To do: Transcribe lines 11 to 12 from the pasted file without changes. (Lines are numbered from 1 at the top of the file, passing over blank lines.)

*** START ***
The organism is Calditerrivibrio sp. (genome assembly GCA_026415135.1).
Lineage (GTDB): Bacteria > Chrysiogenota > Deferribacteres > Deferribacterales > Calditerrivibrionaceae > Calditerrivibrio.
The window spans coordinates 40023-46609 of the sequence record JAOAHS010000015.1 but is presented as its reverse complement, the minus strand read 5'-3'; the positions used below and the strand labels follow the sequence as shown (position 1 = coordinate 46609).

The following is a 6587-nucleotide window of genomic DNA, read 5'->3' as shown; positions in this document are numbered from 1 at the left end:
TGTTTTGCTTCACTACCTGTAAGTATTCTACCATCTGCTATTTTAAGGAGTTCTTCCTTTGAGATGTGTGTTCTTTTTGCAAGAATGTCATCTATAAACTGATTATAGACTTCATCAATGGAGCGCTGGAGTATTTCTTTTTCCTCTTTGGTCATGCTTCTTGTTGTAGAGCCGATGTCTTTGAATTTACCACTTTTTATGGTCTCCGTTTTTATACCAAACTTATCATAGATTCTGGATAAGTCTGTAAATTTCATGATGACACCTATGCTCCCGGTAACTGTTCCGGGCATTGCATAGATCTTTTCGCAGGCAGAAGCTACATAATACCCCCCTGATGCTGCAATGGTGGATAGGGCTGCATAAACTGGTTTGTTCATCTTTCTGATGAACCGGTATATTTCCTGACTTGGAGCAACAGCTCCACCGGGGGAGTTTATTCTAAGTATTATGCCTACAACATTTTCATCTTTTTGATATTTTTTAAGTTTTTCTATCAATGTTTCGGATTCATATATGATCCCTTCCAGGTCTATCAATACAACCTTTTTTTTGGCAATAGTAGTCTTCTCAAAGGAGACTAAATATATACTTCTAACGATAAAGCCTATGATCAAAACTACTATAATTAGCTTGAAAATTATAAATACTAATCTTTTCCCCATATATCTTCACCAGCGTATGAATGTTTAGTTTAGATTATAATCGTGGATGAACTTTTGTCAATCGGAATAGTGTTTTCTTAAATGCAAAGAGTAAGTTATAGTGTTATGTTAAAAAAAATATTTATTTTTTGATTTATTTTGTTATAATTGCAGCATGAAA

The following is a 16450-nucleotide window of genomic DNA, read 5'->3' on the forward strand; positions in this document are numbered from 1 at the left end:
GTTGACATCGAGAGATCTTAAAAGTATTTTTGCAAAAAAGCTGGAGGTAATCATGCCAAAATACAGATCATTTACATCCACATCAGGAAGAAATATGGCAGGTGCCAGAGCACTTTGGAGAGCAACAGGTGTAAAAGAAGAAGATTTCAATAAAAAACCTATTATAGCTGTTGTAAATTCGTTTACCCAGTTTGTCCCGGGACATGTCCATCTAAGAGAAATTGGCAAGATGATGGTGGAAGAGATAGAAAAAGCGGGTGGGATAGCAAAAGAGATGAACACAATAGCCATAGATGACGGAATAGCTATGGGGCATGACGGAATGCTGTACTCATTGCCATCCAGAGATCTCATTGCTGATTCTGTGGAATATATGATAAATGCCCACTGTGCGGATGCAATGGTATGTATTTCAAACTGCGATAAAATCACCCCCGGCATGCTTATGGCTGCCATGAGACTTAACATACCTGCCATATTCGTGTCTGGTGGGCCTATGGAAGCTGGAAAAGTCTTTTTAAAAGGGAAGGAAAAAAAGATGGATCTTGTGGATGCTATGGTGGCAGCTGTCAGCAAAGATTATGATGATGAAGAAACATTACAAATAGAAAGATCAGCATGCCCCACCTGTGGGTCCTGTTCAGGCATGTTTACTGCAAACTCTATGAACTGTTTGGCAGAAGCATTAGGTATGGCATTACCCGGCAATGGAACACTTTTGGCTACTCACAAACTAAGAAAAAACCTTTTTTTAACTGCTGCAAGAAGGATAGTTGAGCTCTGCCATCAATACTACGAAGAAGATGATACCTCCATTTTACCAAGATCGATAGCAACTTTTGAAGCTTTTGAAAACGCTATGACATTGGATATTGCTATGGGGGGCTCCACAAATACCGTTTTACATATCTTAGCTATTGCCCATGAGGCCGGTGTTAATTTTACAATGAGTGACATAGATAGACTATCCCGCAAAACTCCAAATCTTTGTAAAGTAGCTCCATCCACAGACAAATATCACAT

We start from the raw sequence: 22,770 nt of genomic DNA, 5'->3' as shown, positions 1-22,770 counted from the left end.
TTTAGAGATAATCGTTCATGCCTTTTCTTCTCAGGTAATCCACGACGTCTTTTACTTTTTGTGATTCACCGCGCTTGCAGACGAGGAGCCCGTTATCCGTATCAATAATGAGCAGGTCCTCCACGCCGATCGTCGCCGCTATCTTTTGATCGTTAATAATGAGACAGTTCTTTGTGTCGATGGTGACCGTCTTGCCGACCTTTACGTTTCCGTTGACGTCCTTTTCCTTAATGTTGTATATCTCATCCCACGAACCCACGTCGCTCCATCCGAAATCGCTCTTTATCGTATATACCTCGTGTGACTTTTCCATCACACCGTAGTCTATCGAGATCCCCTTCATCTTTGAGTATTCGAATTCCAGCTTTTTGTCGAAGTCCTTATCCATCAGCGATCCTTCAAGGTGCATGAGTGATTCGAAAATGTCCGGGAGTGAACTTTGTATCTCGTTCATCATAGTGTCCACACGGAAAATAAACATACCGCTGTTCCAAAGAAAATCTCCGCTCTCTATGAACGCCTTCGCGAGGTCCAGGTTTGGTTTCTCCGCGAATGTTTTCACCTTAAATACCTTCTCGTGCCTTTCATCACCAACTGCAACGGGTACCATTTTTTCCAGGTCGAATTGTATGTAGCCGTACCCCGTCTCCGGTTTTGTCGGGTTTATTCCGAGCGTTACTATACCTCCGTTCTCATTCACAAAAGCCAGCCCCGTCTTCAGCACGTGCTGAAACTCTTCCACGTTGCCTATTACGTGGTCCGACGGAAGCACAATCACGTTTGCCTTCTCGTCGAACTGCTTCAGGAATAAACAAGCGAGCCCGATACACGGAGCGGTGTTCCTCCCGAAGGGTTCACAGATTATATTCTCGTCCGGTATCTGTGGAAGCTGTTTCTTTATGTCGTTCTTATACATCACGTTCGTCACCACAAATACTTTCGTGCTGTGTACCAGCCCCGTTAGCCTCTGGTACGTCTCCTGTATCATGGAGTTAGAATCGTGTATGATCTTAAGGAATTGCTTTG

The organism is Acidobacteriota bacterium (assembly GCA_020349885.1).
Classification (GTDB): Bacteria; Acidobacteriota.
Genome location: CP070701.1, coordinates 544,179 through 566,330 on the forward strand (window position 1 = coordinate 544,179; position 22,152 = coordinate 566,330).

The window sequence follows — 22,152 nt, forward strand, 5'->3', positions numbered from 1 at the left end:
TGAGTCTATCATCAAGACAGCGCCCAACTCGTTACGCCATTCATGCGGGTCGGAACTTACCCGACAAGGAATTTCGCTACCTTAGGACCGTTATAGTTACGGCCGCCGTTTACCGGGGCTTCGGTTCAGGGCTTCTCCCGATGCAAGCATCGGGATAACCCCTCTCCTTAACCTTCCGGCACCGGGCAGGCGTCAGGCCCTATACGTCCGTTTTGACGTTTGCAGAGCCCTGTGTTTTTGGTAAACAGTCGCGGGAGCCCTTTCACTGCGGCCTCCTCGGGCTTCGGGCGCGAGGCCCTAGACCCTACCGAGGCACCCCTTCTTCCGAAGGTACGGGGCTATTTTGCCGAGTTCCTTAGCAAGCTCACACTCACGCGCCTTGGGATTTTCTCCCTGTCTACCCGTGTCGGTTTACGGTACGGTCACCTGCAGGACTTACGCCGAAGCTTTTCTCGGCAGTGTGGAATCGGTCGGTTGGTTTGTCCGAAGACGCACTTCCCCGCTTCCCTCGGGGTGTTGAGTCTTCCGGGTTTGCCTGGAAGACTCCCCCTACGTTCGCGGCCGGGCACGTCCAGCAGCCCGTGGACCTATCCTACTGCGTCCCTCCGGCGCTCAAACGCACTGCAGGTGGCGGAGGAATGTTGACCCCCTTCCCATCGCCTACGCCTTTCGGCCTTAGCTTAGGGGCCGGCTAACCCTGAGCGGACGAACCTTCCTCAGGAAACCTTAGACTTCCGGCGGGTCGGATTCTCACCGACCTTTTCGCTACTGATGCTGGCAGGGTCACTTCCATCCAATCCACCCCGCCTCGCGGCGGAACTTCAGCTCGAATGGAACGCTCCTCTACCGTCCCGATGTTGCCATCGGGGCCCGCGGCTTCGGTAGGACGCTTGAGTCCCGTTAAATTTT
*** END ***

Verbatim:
Classification (GTDB): Bacteria; Acidobacteriota.
Genome location: CP070701.1, coordinates 544,179 through 566,330 on the forward strand (window position 1 = coordinate 544,179; position 22,152 = coordinate 566,330).